Changemakers: Noah, Nero and Susan
written by Vaibhav Bhandari with photos by Richard Li
With winter fully underway, we scurry about from location to destination to escape the bitter cold and wind. On the edges of the campus and around town, often noticeable are the city’s homeless – taking cover around bus shelters or on top of subway grates that provide some warm relief against cold discomfort.
It was a similar observation that led Noah Manczyk and Nero Thevakumaran, graduate students at the Sicheri lab in the Department of Biochemistry, to start a clothing drive. “We both kind of separately noticed,” Manczyk recalls, “when winter arrives, it’s always quite tough for anyone who doesn’t have a home, just trying to stay warm or find a location to stay.”
Expanding on the impetus that led to the initiative, Manczyk explains, “[Throughout] our undergraduate degrees we were doing stuff outside of schoolwork, so we wanted to get involved with that again. Winter was approaching and we really just wanted to help out those in need. The clothing drive was a logical step.”
A grassroots, word-of-mouth based effort, it is centered at the Lunenfeld-Tanenbaum Research Institute. Operating seasonally each year from November to mid-December, the clothing drive just completed its fifth year of operation. While Thevakumaran has since graduated, Susan Kelso, also a student in the Sicheri lab, has stepped in to run the clothing drive along with Manczyk. Having herself been previously involved with student life at the University of Waterloo, Kelso described her recruitment by Manczyk who “was looking to include someone new to take it over once [Nero] graduated. It seemed like a good fit as we work closely in the lab already, and I welcomed the opportunity to participate in a program that would help people outside of academia/university life.”
While cash is welcome, most of the donations are in the form of clothing collected at one of four deposit boxes. Three of the boxes, cloaked in wrapping paper for visibility, are located on the 8th, 9th and 10th floors of the Mount Sinai Hospital (600 University Avenue) with a fourth located on the 5th floor in the 60 Murray Street building of the hospital complex.
To help with the logistical aspect of distributing the donated wares, the clothing drive has paired up with the Fred Victor social service organization. At multiple locations across the city, Fred Victor – through its numerous programs aimed at alleviating poverty – provides a variety of housing, health and financial assistance.
Manczyk explains the collaboration with the charity: “They have a few homeless shelters. We donate to the one up at Lawrence and Caledonia. They accept almost any clothing donation, so we’ll talk to them and see if there’s anything in specific they need. Sometimes they really need boots, or sometimes they’re focused on pyjamas. So we highlight that in the poster as we touch base with them to see if there is anything in particular that they need.”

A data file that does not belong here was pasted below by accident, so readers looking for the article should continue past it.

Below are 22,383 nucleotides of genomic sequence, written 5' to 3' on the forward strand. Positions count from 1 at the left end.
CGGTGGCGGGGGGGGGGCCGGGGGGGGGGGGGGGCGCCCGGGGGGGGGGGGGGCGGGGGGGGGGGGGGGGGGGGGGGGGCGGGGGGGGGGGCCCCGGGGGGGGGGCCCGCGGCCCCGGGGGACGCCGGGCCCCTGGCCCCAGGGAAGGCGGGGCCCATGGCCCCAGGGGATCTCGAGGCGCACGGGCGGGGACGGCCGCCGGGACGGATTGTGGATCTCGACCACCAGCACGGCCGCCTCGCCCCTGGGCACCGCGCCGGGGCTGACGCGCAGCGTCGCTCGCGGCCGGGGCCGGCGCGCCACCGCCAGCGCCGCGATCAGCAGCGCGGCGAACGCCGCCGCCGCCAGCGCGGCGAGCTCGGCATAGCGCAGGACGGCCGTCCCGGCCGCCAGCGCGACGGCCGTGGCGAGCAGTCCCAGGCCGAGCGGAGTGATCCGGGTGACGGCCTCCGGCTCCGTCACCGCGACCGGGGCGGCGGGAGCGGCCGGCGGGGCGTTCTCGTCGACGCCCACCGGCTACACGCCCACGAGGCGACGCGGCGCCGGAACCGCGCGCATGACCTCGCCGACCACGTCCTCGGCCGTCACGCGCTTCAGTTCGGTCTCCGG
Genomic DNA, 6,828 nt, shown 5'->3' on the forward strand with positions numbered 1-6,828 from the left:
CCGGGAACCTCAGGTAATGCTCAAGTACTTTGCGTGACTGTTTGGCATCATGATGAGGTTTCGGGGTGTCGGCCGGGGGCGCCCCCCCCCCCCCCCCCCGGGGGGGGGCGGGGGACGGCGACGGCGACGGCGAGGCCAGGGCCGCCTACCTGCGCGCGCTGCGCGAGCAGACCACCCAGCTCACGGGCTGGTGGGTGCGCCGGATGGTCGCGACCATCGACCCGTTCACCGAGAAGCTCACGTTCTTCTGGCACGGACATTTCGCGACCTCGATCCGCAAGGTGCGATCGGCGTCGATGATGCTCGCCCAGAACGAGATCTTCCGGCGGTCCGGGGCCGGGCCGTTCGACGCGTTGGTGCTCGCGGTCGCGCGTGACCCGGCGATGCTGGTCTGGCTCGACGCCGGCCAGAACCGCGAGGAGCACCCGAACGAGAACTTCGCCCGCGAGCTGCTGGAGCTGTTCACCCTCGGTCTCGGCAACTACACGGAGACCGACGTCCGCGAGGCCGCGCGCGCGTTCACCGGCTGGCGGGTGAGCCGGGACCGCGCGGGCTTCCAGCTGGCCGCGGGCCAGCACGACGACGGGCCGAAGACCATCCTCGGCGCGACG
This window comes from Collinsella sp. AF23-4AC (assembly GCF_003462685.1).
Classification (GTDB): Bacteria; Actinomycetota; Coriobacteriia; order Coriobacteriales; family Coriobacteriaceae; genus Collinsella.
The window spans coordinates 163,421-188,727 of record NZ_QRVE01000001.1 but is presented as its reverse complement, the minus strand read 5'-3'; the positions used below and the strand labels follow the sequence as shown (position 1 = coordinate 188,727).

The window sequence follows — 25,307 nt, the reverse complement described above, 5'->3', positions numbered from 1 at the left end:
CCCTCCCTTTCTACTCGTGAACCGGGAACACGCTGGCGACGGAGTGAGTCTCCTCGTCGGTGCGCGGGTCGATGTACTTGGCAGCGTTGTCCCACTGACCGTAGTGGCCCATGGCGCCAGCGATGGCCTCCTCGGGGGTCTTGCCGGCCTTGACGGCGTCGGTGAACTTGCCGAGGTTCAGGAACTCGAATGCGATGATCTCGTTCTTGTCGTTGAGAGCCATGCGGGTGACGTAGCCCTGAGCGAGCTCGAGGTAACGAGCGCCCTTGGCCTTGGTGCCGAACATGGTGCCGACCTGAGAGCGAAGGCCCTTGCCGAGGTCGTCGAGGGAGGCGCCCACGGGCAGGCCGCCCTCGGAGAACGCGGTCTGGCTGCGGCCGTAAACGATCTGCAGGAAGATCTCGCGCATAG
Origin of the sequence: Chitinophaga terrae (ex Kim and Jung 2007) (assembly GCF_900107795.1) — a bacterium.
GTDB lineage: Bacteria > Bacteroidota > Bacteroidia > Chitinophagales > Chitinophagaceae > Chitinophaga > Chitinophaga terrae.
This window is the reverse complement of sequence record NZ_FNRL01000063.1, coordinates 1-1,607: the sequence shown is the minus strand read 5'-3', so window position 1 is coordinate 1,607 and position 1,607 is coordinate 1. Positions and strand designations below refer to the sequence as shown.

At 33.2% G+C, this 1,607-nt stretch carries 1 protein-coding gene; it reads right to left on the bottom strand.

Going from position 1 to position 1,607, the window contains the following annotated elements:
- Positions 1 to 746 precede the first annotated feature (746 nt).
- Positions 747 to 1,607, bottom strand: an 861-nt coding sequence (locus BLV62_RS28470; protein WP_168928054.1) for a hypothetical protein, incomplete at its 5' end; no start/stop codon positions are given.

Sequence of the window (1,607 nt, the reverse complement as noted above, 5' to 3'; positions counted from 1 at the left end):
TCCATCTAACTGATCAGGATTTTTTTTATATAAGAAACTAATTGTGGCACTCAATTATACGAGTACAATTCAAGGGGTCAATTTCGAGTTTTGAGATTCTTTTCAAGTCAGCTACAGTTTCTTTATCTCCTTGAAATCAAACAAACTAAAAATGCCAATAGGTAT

Having had an opportunity to visit the shelter, Manczyk described it as an illuminating experience. “The first year we went there – this was with Nero – they gave us a tour of the place. That was eye opening. It really gave us an understanding of who uses the shelter.” Describing his impression, he relays that “most people have a stereotype of who might be using the shelter but [the visit] really showed that everyone in the city, physicians even sometimes, they end up homeless – and they’re people you expect are well off or OK. Everyone goes through hard times and can end up there, so it definitely broadened our understanding of who really needs these services.”
Assistance through housing support and shelters helps many, with the population using Toronto’s shelters fluctuating between 5600 to just over 7000 during the past year. Yet, estimates suggest that hundreds are still forced to sleep rough. While we keep a watchful eye on the weather forecasts and temperature displays on our phones when deciding whether a trip to the grocery store is worthwhile, for some it’s only a question of covering up and holding on. For these individuals – especially the unsheltered homeless – donation drives and charities provide them with one of their few resources of comfort when there is little else to turn to.
Working in collaboration with Dr. Sachdev Sidhu, Noah Manczyk studies the binding of ubiquitin variants to their substrates through X-ray crystallography. Susan Kelso is investigating protein interactions made by the human F-box proteins, identifying new SCF ligase substrates and exploring the interactions that regulate their cellular function.